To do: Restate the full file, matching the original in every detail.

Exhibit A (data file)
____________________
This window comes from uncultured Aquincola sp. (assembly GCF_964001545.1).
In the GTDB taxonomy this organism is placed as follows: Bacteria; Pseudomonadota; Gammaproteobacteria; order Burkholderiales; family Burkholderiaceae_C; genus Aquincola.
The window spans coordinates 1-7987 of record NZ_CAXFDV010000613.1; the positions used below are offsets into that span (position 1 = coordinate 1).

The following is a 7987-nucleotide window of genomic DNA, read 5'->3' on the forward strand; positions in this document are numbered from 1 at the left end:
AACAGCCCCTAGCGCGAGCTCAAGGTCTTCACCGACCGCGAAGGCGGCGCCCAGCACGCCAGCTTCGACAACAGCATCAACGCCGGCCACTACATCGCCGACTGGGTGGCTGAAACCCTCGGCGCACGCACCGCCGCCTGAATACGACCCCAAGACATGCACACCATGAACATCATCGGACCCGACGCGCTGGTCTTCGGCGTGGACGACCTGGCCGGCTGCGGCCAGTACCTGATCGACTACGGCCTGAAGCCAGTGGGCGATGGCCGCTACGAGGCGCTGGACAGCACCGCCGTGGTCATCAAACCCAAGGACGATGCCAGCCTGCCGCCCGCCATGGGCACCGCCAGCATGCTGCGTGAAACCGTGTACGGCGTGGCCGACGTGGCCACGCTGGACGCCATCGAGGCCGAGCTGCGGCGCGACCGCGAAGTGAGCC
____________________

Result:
This window comes from uncultured Aquincola sp. (assembly GCF_964001545.1).
In the GTDB taxonomy this organism is placed as follows: Bacteria; Pseudomonadota; Gammaproteobacteria; order Burkholderiales; family Burkholderiaceae_C; genus Aquincola.
The window spans coordinates 1-7987 of record NZ_CAXFDV010000613.1; the positions used below are offsets into that span (position 1 = coordinate 1).

The following is a 7987-nucleotide window of genomic DNA, read 5'->3' on the forward strand; positions in this document are numbered from 1 at the left end:
AACAGCCCCTAGCGCGAGCTCAAGGTCTTCACCGACCGCGAAGGCGGCGCCCAGCACGCCAGCTTCGACAACAGCATCAACGCCGGCCACTACATCGCCGACTGGGTGGCTGAAACCCTCGGCGCACGCACCGCCGCCTGAATACGACCCCAAGACATGCACACCATGAACATCATCGGACCCGACGCGCTGGTCTTCGGCGTGGACGACCTGGCCGGCTGCGGCCAGTACCTGATCGACTACGGCCTGAAGCCAGTGGGCGATGGCCGCTACGAGGCGCTGGACAGCACCGCCGTGGTCATCAAACCCAAGGACGATGCCAGCCTGCCGCCCGCCATGGGCACCGCCAGCATGCTGCGTGAAACCGTGTACGGCGTGGCCGACGTGGCCACGCTGGACGCCATCGAGGCCGAGCTGCGGCGCGACCGCGAAGTGAGCC